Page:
Another useful thing to do, especially if you are writing a cover letter or if you are trying to impress your reader, is to consider whether they use American or British spelling. There are a lot of words that are spelled differently, so it may be useful to have a look at this site which gives you the main differences.
6. Check your grammar
Grammar mistakes are a bit trickier. Of course, the safest route is to learn the rules and practice them as much as possible. You can use grammar books or online exercises or both, depending on what you find more convenient.
Another thing you can do is to know your grammar weak spots. For instance, do you tend to forget adding s for the third-person singular when using the present simple? Or do you overuse the? Then it is time to double-check for these mistakes.
Finally, here is a list of common grammar mistakes people make in English. Make sure you understand why they are mistakes, so that you don’t make them yourself!
- Your vs. you’re
Mistake: Your a valued customer and we’d like to apologize for the inconvenience we’ve caused you.
Correct: You’re a valued customer and we’d like to apologize for the inconvenience we’ve caused you.
Correct: Your interest is important to us.
Explanation: Your is used to express possession. You’re = You are.
- Its vs. it’s
Mistake: Its important that we get a reply as soon as possible.
Correct: It’s important that we get a reply as soon as possible.
Correct: We did not receive the email and its attachment.
Explanation: Its is used to express possession. It’s = It is.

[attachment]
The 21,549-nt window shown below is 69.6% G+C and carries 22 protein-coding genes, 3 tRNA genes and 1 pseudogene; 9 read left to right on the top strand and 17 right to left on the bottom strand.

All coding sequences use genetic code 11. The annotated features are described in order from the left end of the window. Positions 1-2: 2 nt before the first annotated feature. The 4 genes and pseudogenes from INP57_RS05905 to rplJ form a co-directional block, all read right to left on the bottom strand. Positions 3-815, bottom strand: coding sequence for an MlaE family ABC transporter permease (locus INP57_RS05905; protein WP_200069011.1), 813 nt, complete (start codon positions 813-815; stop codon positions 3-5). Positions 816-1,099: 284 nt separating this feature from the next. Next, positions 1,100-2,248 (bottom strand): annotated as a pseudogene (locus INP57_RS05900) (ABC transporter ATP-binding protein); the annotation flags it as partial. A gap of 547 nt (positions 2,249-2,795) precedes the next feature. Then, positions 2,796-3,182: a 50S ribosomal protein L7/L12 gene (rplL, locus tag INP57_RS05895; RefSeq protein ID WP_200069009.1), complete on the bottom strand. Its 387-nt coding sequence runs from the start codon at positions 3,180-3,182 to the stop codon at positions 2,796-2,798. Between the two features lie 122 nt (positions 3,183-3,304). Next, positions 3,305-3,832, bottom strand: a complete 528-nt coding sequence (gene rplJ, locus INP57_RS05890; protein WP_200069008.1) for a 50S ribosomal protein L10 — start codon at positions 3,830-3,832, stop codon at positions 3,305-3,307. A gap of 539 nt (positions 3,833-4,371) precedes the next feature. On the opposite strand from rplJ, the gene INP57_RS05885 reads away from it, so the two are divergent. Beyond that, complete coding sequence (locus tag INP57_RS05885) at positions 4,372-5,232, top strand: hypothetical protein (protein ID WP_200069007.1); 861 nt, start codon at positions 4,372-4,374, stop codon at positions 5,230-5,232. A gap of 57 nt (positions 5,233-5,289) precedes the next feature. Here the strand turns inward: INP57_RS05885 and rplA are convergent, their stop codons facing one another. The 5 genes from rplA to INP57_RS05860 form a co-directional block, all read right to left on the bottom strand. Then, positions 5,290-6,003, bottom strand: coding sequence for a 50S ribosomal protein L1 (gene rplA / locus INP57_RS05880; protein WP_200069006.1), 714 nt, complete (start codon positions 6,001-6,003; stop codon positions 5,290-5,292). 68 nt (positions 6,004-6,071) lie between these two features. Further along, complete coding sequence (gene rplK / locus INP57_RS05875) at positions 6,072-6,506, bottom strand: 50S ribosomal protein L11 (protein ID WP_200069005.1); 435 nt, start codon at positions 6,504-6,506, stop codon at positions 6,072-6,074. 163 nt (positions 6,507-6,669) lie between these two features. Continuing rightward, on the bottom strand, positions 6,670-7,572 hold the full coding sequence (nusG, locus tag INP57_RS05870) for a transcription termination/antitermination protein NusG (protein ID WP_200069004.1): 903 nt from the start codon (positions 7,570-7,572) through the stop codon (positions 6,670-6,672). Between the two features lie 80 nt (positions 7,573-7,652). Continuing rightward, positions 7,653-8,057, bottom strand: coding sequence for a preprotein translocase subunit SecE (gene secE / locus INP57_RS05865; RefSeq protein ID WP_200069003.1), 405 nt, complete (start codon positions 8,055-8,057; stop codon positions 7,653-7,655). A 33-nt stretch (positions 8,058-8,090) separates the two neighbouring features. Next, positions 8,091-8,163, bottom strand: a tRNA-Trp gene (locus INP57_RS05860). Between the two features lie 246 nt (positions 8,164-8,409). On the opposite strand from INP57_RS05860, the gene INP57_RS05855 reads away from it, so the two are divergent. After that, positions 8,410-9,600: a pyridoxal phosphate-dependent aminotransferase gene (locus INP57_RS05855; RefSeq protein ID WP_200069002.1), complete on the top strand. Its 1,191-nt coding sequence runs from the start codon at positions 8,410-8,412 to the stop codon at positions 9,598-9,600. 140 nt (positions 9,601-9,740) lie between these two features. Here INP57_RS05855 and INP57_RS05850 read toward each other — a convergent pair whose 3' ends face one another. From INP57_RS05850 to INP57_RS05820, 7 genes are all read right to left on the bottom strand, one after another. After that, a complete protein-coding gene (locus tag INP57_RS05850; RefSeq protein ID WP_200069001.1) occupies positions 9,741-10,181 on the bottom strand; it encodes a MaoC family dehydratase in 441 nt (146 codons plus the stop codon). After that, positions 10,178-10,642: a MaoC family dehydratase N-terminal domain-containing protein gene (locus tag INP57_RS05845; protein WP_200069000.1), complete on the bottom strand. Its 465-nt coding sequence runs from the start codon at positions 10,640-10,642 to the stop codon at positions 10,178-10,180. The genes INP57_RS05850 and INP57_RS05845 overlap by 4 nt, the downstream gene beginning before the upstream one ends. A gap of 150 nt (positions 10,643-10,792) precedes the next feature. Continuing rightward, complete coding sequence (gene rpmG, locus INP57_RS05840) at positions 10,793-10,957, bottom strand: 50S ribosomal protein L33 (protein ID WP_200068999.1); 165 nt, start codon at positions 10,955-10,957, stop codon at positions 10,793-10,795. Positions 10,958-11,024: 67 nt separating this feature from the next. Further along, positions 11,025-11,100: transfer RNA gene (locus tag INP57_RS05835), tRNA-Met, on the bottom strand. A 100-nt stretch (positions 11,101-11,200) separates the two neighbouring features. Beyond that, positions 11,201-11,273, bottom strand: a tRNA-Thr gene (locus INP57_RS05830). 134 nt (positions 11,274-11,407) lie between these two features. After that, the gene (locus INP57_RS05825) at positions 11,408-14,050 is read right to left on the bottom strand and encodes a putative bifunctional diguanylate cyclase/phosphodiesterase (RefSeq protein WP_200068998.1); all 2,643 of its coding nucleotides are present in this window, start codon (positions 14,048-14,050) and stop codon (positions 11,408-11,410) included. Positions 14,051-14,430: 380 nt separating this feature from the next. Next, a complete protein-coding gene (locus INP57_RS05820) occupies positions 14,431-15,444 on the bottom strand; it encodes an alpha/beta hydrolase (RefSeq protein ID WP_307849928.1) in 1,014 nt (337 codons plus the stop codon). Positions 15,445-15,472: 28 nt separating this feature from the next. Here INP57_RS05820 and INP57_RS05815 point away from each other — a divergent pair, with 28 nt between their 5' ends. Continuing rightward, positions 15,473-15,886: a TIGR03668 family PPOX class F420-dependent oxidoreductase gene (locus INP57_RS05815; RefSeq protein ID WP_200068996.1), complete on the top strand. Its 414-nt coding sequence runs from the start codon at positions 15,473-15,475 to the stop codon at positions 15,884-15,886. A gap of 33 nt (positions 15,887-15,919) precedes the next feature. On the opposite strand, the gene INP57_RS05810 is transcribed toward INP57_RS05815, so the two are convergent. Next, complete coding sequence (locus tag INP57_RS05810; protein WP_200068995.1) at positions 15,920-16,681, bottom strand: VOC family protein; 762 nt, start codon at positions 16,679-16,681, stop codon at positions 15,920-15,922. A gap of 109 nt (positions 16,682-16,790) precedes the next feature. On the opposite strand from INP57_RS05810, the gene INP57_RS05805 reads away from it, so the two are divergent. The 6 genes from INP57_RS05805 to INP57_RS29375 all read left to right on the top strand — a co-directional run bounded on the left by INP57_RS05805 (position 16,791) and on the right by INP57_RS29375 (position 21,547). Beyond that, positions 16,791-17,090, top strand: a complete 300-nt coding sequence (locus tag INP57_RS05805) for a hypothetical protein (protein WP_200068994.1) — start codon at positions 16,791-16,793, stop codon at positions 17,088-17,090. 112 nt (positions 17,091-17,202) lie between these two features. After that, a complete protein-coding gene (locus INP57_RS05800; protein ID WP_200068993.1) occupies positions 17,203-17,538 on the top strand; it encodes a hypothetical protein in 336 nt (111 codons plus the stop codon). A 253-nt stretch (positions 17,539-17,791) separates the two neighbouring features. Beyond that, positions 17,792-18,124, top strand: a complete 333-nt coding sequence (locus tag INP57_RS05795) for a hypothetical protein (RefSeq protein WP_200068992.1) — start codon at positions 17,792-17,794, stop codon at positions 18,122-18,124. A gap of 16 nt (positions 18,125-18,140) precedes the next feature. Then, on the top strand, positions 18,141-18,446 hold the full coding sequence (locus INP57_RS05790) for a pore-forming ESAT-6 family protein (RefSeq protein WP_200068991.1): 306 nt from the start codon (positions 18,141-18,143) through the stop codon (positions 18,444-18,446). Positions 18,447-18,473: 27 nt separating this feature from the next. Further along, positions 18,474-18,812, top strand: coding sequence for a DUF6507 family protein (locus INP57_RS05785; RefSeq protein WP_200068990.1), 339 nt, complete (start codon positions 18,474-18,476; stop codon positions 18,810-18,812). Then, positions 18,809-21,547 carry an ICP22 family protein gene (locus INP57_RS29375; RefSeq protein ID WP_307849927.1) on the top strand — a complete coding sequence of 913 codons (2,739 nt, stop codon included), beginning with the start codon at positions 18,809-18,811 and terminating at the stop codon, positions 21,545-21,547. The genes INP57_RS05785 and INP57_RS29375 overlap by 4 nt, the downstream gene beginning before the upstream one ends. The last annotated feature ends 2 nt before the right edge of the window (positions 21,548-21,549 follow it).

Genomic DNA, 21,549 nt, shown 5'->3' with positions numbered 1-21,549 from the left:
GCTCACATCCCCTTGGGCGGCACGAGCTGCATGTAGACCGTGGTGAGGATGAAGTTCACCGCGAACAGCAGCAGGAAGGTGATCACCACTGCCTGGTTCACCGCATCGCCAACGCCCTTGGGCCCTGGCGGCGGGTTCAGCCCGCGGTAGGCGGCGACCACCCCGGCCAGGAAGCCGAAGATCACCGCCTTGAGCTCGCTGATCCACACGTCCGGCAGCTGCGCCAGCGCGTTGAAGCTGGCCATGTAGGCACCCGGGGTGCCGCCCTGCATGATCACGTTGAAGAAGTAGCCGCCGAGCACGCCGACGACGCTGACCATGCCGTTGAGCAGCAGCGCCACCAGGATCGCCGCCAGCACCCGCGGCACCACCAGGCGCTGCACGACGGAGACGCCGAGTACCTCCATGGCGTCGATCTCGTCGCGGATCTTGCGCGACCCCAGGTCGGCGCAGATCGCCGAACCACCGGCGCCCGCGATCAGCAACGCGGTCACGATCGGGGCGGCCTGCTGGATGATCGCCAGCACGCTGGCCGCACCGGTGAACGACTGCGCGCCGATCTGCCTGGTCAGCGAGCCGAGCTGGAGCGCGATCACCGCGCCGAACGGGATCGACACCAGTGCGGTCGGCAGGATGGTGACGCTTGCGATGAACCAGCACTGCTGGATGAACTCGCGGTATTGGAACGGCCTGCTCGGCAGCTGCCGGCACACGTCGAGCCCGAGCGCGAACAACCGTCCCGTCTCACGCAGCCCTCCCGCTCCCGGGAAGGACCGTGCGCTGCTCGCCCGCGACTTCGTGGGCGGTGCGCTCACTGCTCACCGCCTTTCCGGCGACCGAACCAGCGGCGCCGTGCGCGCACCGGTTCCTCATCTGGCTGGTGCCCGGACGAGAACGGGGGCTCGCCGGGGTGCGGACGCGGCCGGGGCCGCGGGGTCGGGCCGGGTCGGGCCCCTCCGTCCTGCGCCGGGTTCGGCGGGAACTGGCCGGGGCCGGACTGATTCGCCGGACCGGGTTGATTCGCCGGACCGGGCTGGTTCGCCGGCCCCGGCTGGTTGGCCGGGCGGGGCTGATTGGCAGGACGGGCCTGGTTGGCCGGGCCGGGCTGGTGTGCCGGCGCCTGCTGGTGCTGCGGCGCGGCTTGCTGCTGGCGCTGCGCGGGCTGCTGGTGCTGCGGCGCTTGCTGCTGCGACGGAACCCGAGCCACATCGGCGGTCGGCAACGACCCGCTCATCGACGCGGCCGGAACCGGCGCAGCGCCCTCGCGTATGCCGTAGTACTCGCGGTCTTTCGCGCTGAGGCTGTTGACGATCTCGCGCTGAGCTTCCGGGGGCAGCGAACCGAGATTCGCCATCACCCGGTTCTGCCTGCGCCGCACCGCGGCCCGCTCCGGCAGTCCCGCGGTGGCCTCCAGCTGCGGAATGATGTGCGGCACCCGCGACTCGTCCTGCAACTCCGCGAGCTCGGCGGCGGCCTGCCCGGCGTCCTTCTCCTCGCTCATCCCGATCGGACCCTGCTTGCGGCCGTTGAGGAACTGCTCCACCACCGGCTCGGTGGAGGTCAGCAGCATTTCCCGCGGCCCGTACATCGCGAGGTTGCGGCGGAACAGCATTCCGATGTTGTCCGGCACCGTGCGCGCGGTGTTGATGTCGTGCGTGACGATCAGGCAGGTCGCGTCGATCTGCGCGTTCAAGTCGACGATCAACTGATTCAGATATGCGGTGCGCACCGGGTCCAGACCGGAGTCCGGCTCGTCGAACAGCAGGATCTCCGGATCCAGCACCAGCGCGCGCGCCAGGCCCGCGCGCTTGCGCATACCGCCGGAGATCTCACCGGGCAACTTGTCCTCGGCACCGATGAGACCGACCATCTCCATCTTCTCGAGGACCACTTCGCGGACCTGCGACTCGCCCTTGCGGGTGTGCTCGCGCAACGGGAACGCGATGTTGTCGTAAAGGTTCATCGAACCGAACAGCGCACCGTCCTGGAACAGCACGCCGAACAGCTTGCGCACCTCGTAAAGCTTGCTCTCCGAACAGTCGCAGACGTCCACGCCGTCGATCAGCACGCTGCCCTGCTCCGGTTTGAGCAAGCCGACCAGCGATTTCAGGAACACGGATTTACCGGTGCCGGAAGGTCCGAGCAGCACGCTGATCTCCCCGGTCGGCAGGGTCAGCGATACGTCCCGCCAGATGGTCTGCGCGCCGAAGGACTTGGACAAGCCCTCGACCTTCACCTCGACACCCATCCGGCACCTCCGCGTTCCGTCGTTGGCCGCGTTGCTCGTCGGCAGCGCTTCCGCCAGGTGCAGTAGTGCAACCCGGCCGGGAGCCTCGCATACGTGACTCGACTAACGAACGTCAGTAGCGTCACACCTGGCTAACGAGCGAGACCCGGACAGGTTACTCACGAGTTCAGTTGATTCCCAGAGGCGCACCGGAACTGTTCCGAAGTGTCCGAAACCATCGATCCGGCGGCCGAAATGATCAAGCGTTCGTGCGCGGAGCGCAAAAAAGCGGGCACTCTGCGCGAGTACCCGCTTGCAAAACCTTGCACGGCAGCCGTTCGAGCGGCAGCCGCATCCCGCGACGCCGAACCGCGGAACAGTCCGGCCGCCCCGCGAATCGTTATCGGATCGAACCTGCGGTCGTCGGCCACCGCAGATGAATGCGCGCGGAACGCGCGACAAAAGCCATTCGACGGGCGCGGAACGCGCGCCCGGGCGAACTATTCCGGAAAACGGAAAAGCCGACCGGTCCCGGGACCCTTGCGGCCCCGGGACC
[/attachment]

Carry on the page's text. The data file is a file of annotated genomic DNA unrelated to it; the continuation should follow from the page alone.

- Possessive nouns
Mistake: The employee’s lack of motivation stems from their low salaries.
Correct: The employees’ lack of motivation stems from their low salaries.
Explanation: With singular nouns, we add ‘s to express possession. With plural nouns ending in s, we just add ‘.
- Present simple vs. present continuous
Mistake: I am working with kids and I love my job.
Correct: I work with kids and I love my job.
Correct: I am working with these kids while their teacher is on maternity leave.
Explanation: We use the present simple to refer to permanent, general actions, such as one’s job. We use the present continuous with temporary actions.
- Present perfect vs. past
Mistake: I have read your cover letter when you sent it.
Correct: I read your cover letter when you sent it.
Correct: I have read your cover letter and would like to follow up with you.
Explanation: We use the present perfect for actions that happened in the past and still have an impact on the present. We use the past for actions that happened in the past, when the speaker knows when they happened.
- Than vs. then
Mistake: Our profits are lower then last year.
Correct: Our profits are lower than last year.
Correct: We analyzed your request and then we contacted you.
Explanation: We use than to form comparisons and then to refer to when something happened.